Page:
So far, there are only two grades, namely, A1 and A2. A1/A2 memory cards have a minimum write speed of 10MB/s, but their minimum random read/write speed differs.
A Guide To The Purchase Of Memory Cards:
I've just introduced the basic knowledge of memory cards. Now, let's focus on the aspects to which you should pay attention.
Expensive products certainly meet your demand, but most users often ask for the performance-to-price ratio. Thus, you need to take into account the capacity, brand, and performance when buying a memory card.
How to choose the right capacity?
We should choose the storage capacity according to our actual needs. As photo- and video-taking are the main concerns, we should take into account these two aspects.
A 128GB memory card allows you to shoot 4K videos for about 3 hours, which is more than adequate for daily use. If each HD still photo is about 30MB, a 128GB memory card can store 4267 photos.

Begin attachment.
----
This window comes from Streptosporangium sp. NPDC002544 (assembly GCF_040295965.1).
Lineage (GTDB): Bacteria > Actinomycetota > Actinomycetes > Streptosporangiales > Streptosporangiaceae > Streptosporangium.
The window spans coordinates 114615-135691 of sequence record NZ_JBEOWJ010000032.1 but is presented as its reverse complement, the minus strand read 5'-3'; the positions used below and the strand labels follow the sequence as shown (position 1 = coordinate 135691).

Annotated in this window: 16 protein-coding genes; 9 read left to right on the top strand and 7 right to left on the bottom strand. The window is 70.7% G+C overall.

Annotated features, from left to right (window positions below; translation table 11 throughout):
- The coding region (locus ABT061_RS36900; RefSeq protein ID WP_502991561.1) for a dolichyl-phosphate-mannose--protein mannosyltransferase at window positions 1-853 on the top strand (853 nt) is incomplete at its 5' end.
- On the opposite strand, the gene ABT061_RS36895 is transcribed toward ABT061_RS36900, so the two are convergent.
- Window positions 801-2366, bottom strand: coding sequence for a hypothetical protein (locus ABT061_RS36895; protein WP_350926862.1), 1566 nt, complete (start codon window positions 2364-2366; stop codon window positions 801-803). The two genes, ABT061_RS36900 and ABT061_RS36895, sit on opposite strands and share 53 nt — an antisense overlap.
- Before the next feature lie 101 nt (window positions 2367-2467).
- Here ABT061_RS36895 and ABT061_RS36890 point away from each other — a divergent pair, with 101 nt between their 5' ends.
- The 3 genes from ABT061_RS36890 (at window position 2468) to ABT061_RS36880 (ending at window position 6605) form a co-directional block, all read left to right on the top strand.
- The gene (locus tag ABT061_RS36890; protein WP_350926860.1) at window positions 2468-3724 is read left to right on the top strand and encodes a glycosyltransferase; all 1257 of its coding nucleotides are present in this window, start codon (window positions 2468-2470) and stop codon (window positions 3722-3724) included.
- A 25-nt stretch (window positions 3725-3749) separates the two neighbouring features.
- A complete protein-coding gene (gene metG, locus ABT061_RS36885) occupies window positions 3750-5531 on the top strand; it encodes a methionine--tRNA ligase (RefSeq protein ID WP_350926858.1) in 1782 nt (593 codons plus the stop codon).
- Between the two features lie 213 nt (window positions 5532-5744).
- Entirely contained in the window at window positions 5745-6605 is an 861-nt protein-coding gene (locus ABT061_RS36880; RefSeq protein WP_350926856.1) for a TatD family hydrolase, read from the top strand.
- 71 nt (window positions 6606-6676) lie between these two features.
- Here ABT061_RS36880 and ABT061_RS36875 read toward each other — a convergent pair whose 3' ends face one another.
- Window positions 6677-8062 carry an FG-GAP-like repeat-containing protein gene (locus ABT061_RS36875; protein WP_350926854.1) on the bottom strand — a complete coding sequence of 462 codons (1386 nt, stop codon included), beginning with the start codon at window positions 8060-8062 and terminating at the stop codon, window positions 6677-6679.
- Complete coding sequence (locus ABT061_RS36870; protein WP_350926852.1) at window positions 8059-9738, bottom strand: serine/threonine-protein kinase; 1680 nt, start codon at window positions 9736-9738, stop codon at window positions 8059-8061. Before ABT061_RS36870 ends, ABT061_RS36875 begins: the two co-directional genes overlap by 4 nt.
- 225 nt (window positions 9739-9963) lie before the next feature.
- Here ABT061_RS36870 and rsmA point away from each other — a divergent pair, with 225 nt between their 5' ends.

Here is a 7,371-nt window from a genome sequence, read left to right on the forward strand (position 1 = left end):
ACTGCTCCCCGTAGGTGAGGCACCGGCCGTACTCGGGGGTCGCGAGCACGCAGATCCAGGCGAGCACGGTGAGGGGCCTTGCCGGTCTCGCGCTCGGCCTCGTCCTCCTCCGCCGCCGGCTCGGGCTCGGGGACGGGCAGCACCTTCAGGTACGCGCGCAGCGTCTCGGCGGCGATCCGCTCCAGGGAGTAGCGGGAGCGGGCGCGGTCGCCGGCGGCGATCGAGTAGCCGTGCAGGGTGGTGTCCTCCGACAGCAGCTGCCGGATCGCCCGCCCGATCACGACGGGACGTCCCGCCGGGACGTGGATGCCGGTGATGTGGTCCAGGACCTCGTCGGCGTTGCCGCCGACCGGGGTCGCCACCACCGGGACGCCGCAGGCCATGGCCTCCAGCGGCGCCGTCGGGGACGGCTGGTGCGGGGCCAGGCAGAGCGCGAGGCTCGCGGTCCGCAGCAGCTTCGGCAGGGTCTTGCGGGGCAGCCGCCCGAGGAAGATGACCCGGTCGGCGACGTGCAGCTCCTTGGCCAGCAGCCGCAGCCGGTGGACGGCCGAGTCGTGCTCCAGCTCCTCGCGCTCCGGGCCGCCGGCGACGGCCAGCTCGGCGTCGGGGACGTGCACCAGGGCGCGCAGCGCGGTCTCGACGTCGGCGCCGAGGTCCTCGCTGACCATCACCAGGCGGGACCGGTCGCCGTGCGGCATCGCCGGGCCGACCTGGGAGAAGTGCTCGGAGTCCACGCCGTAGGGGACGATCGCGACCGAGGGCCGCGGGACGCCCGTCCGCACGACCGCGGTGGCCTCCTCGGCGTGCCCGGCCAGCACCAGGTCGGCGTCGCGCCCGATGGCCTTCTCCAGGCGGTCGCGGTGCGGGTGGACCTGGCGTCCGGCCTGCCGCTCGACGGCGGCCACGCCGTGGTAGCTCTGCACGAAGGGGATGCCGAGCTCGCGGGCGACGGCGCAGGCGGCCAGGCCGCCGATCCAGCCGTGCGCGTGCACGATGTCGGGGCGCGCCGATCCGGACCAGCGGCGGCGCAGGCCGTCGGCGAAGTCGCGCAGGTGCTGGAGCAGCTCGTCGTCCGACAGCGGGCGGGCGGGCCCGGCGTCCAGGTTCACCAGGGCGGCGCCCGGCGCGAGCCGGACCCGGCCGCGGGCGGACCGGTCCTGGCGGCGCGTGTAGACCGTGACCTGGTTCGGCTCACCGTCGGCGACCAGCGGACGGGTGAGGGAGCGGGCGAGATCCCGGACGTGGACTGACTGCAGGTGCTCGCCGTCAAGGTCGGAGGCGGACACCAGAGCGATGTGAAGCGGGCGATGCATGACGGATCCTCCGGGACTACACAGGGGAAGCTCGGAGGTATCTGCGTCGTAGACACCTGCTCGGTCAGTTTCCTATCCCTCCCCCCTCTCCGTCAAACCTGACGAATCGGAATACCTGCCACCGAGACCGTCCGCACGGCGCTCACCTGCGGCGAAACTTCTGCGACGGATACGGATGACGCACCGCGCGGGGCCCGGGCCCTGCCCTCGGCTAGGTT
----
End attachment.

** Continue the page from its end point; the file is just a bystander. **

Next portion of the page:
With the cost of the processor and particles taken into account, among mainstream SD cards, 64GB/128GB ones offer the best value for money.
If you often take 4K videos, it is recommended that you buy a 128GB memory card.
If you use a memory card mainly for taking photos, you'd better choose a 64GB memory card.
How to choose the right performance?
The essential specifications of memory cards are the read and write speed.
Generally speaking, recording high-definition videos necessitates high-performance memory cards.
For 4K footage and burst mode, the read speed should be over 200MB/s, and the write speed should surpass 90MB/s.
Of course, if you are not on a budget or to meet much higher demands, it is suggested that you have memory cards whose read speed and write speed reach 250MB/s.
When it comes to special needs like security, the speed is not critical. The stability, resistance to harsh environments (heat, water, etc.) are critical. Thus, you should choose memory cards which have been specially optimized.